Miley Cyrus + The Flaming Lips Actually Made An Album

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So it turns out that all the BFF-ing Flaming Lips leader Wayne Coyne did with Miley Cyrus over the past year was actually in service of art. It’s called Miley Cyrus and her Dead Petz.

I just woke up and have nothing more to say about this, other than: it sounds like Miley Cyrus backed by The Flaming Lips. Or rather, it sounds like a particularly fizzy Flaming Lips album with Cyrus on vocals. I’m only a few tracks in and it’s… not bad at all. Enjoy?

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Funkadelic – Maggot Brain

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On a weekend in August of 2015, I discovered Maggot Brain. I may have been 44 years late, but I’m just now realizing the depth and power that Funkadelic were capable of.

I’ve been on a funk kick, spurred on by the incredible new Dam-Funk album, and stumbled up on the evocative cover of Maggot Brain, with a woman’s head planted in the dirt, face frozen mid-scream.

It’s deeply unnerving, an iconic image that immediately sears into the memory. It fits the music completely.

Listen yourself:

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Dam-Funk’s Triumphant Return

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Dam-Funk has finally returned, and he’s taken funk right out of the atmosphere and into the deep reaches of space.

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Stereolab’s Ticker Tape Of The Unconscious

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I know I just wrote about Stereolab, but I’m in the middle of a binge. Indulge me?

I just listened to my brand new vinyl edition of the band’s 1997 masterpiece, Dots and Loops. It reminded me that, through all the jazzy sprawl and monastic focus of the album, this dreamy pop song lingered in my mind the clearest.

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Stereolab’s Epic Kraut Jam, Jenny Ondioline

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I’ve been really feeling Stereolab lately. Their incredibly unique mixture of old fashioned jazzy pop, electronics, and the motorik pulse of krautrock was the reason they were one of the first bands to ever be called post-rock.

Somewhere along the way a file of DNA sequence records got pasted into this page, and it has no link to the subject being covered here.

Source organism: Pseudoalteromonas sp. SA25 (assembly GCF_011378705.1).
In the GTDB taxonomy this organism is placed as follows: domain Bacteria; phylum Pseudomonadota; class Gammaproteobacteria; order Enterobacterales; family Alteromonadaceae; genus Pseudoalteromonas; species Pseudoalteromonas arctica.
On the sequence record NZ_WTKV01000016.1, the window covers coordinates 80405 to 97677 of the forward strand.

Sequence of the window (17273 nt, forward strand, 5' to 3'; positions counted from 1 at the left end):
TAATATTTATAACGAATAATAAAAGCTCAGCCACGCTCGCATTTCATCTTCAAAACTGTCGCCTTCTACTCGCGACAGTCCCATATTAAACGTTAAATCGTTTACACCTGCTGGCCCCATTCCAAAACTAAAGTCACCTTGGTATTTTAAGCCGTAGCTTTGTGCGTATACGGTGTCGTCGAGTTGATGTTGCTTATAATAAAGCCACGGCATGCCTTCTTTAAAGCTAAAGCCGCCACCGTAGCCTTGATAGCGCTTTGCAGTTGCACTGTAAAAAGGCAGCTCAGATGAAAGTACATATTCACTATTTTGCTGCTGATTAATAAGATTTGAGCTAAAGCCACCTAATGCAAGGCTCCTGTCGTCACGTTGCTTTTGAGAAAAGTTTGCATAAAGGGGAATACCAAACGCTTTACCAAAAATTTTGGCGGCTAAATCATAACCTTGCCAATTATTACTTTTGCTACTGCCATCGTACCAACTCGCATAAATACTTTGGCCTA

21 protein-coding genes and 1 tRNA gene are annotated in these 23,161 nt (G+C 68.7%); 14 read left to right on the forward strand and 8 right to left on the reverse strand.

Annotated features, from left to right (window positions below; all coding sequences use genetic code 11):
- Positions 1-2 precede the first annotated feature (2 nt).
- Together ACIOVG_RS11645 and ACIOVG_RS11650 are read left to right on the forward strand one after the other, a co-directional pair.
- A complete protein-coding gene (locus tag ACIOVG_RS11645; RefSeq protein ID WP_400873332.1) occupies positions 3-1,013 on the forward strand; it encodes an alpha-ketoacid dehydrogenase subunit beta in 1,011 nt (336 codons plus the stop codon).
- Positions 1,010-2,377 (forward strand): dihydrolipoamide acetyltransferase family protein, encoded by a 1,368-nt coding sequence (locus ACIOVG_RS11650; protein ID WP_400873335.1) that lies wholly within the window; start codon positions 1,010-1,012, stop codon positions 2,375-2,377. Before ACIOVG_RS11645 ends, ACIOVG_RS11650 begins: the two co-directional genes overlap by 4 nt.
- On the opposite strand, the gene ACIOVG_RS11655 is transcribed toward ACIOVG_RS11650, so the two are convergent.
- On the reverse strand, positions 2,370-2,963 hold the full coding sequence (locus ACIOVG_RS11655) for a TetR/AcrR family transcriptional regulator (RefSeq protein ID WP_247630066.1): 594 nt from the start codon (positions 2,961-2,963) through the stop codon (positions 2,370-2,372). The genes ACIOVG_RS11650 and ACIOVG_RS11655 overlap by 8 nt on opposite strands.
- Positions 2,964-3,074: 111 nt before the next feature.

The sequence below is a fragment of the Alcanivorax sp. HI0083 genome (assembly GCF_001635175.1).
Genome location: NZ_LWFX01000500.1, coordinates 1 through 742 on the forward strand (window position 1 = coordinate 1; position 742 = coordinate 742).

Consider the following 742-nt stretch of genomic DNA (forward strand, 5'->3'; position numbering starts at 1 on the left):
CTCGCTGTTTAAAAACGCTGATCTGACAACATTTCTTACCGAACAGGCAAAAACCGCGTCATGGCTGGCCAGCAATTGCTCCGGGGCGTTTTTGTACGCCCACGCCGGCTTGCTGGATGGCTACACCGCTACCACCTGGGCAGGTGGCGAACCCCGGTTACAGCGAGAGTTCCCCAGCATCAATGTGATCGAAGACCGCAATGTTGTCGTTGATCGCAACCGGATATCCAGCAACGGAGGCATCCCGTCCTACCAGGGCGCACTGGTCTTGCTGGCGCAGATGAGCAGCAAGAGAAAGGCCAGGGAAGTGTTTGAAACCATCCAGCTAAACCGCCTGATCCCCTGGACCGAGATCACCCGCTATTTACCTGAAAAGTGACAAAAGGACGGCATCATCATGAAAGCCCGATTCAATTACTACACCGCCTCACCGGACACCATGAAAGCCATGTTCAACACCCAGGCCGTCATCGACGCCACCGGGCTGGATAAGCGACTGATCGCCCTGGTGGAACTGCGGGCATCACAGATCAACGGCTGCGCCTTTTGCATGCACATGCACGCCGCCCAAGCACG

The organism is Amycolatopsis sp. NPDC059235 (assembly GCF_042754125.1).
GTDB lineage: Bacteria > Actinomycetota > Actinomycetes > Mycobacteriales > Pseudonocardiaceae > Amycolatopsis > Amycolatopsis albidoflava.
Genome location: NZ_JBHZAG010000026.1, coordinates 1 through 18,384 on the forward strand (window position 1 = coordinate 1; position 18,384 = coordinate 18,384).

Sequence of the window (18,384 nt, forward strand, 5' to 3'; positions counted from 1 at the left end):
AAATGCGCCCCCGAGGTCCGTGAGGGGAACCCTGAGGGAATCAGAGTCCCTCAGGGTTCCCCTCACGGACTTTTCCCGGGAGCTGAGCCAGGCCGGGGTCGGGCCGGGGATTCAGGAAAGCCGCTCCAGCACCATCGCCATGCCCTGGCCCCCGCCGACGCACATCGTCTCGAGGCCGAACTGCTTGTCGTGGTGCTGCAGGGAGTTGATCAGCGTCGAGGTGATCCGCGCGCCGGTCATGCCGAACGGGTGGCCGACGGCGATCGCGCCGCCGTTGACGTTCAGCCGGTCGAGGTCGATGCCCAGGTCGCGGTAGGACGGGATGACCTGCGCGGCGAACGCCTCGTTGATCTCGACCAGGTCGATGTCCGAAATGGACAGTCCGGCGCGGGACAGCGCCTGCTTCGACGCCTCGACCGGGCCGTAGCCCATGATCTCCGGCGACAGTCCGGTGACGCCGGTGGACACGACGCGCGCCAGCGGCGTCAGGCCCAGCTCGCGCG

If you’ve never heard them, you’re in for a real treat. This is the 18 minute epic centerpiece of their second album, 1993’s Transient Random-Noise Bursts With Announcements.

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Beach House – Depression Cherry // Back And Better Than I Remembered

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A lot of bands ape their influences, and a few even do it successfully. Far more rare are the artists who completely breathe in the essence of what made their heroes tick, exhaling something uniquely infused with the original spirit but unfolding its own logic.

Beach House has been a solid band for years, trading in dusky dreampop that bloomed into technicolor and leaned to the pop side of that sound as the albums went on. Their new album, Depression Cherry, sounds like a confident leap into the rarefied territory of legends like Cocteau Twins and Slowdive.

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Elysia Crampton – American Drift

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This is hard to explain, but I promise that Elysia Crampton has recorded some of the most ecstatic and staggering music you’ll hear all year. There’s a deep spiritual undercurrent to her new album that elevates it far beyond mere conceptual music. This connects to my heart, my head, and my gut, rendering me speechless.

The album is  only 30 minutes, but covers a galaxy of feeling that I’m feeling unprepared to describe this morning. Just listen if you want to hear something startling and beautiful.

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